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Mentally-Ill And Handicapped Persons

Volume 951: debated on Tuesday 13 June 1978

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asked the Secretary of State for Scotland what provision exists in Scottish health authority areas for training the additional specialised staff required to supply the necessary support for the mentally handicapped and the mentally ill living at home or in hostels.

Courses leading to the Certificate of Qualification in Social Work are provided at the universities of Aberdeen, Dundee, Edinburgh, Glasgow and Stirling; at the Dundee, Jordanhill and Moray House Colleges of Education; Paisley College of Technology; Queen's College, Glasgow; Queen Margaret College, Edinburgh; and Robert Gordon's Institute of Technology, Aberdeen.The number of students undertaking social work training has increased from 337 in 1970 to 828 in 1977. In addition, courses leading to the Diploma in Training and Further Education of Mentally-Handicapped Adults were introduced in 1975 at Clydebank Technical College and Kirkcaldy Technical College. A Certificate in Social Service Scheme has been established at Langside College, Glasgow, and further schemes of this type are at present being planned.

asked the Secretary of State for Scotland if he accepts the need for provision of funds to enable the improvement of availability of day centres for the mentally handicapped in Scotland; and if he will make a statement.

I recognise the need for more day centres for mentally handicapped adults in certain areas. The provision of such facilities is the responsibility of regional and islands councils, which have discretion as to the extent to which they should allocate their available resources for this purpose. The local authority social work building programme for 1978–79 includes 19 adult training centres, which will provide approximately 1,350 additional places. A further 14 adult training centre projects are at present being planned by local authorities for inclusion in the forward building programme to 1982.Provision has also been made in public expenditure programmes for local authority current expenditure on social work to continue to grow at a rate which should enable authorities to commission new facilities, and this is reflected in the annual rate support grant settlements.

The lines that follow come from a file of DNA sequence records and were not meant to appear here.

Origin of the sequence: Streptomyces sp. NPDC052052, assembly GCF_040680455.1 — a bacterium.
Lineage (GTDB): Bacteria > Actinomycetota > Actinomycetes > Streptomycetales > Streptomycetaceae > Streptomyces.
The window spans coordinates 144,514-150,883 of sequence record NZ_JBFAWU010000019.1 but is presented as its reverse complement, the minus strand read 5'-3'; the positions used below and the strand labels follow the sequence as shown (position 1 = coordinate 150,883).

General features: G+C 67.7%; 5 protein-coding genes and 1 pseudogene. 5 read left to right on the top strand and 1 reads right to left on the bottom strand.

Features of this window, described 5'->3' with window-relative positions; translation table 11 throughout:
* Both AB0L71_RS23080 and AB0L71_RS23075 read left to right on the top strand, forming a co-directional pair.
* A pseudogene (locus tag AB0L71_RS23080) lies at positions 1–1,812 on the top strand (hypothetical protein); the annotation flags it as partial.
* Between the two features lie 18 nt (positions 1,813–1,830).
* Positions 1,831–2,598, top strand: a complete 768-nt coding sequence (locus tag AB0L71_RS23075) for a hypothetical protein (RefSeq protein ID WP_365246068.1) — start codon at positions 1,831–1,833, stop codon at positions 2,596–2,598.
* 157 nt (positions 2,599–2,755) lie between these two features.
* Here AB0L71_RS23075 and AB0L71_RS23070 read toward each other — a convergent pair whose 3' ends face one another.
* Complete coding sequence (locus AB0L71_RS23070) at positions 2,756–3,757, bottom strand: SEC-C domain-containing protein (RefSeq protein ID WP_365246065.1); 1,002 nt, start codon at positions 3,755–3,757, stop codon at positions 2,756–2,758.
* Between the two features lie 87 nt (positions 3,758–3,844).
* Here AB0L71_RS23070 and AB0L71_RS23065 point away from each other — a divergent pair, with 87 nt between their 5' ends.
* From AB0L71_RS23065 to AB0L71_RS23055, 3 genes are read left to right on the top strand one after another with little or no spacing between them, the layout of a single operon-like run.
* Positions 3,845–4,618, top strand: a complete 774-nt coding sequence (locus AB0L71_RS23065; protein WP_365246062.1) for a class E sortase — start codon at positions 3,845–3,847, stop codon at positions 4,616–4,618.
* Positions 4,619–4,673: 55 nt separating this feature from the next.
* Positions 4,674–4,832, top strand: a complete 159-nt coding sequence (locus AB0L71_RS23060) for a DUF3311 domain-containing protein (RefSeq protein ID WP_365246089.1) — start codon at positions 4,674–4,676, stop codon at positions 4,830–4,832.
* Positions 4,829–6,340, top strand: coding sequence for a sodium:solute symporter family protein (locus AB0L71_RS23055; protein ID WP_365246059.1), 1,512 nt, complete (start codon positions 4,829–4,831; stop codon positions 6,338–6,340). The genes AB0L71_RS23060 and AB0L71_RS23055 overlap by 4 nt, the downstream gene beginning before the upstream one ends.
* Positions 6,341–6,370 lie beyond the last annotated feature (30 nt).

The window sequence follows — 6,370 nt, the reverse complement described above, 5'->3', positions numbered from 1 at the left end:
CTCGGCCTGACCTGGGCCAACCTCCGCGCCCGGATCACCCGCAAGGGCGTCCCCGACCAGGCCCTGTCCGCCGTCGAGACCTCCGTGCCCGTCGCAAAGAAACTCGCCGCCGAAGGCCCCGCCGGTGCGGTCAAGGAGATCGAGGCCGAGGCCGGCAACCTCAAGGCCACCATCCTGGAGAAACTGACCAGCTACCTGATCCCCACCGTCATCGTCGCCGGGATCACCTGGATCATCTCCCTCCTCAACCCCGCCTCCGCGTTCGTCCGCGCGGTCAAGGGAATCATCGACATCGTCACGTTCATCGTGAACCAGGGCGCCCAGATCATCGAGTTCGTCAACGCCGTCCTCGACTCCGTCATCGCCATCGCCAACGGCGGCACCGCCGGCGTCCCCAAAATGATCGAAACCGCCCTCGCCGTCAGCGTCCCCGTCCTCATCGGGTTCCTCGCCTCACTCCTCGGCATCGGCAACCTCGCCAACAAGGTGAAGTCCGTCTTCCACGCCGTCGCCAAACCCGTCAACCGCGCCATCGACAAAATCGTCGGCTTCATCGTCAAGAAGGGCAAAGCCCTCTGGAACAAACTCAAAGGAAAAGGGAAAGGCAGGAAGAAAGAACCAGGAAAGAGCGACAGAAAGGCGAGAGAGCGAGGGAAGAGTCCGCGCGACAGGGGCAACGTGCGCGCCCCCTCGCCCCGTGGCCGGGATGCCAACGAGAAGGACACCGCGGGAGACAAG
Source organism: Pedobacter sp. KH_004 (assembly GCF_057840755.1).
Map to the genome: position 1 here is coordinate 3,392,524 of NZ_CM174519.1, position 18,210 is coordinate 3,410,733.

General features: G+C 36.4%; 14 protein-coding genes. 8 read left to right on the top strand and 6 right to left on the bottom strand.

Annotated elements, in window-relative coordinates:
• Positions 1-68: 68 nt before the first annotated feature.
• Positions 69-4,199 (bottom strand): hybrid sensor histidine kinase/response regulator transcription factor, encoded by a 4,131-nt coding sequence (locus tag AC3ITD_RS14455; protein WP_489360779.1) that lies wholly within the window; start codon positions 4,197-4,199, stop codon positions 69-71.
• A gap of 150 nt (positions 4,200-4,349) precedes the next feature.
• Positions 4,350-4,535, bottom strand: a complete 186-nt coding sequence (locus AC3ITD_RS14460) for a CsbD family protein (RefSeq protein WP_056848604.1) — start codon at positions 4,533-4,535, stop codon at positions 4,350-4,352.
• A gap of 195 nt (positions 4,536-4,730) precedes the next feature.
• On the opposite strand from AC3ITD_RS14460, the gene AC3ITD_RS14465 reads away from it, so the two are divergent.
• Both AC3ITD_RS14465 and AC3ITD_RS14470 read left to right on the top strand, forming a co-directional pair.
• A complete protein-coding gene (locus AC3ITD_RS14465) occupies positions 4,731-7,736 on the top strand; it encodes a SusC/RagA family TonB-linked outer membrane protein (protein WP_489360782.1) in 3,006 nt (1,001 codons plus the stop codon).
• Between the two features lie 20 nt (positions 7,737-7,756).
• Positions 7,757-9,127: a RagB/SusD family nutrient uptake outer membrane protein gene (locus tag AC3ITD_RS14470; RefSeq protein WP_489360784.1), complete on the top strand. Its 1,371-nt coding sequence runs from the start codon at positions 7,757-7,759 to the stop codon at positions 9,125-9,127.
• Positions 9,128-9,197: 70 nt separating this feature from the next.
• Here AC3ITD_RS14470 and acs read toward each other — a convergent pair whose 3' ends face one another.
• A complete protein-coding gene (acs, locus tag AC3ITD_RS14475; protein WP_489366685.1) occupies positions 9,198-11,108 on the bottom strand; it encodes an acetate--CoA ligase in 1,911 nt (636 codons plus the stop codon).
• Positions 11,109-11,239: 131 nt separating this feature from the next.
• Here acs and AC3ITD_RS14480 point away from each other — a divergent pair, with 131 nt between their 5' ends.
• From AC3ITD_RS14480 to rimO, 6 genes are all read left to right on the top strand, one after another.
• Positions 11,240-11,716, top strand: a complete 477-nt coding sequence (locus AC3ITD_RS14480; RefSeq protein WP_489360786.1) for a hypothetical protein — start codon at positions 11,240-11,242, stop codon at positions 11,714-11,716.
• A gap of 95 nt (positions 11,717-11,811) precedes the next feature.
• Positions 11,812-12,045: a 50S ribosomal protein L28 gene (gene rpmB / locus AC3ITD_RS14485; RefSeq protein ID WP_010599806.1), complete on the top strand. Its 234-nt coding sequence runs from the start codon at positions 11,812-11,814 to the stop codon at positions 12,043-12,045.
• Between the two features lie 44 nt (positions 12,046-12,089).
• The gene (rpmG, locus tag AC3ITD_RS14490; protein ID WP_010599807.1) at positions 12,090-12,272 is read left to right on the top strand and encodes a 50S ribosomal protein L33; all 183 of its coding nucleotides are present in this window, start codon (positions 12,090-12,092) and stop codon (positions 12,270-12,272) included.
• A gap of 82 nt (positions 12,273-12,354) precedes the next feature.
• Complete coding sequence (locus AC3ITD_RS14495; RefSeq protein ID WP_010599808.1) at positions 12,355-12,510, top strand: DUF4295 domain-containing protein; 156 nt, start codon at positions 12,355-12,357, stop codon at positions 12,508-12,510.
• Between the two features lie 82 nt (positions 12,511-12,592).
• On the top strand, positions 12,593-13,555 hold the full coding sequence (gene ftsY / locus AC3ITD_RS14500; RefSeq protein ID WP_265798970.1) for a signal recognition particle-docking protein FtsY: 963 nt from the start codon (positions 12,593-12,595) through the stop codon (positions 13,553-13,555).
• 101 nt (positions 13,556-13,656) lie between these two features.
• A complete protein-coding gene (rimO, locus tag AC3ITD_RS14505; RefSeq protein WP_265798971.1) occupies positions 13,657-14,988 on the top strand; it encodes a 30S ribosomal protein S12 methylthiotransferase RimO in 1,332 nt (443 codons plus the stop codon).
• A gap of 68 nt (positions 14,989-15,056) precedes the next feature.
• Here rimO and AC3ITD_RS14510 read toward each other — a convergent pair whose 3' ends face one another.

asked the Secretary of State for Scotland if he will list in the Official Report how much has been spent on after care for the mentally sick in each regional health authority in Scotland in the last year; and how this compares in real terms with each of the last five years, taking 1972 as base 100.

The information is not available, as almost all the services of a health board are concerned in part with the after-care of the mentally sick, and it is not practicable to isolate the expenditure involved.

asked the Secretary of State for Scotland if he will list in the Official Report how much has been spent on the care of the mentally handicapped in each regional health authority in Scotland in the last year; and how this compares in real terms with each of the last five years, taking 1972 as base 100.

The information is not available, as almost all the services of a health board are to some extent involved in the care of the mentally handicapped, and it is not practicable to isolate the expenditure involved. Though the main burden falls on mental deficiency hospitals, there are mentally-handicapped patients in some mental illness hospitals, and they are also cared for, where appropriate, in other hospitals and in the community.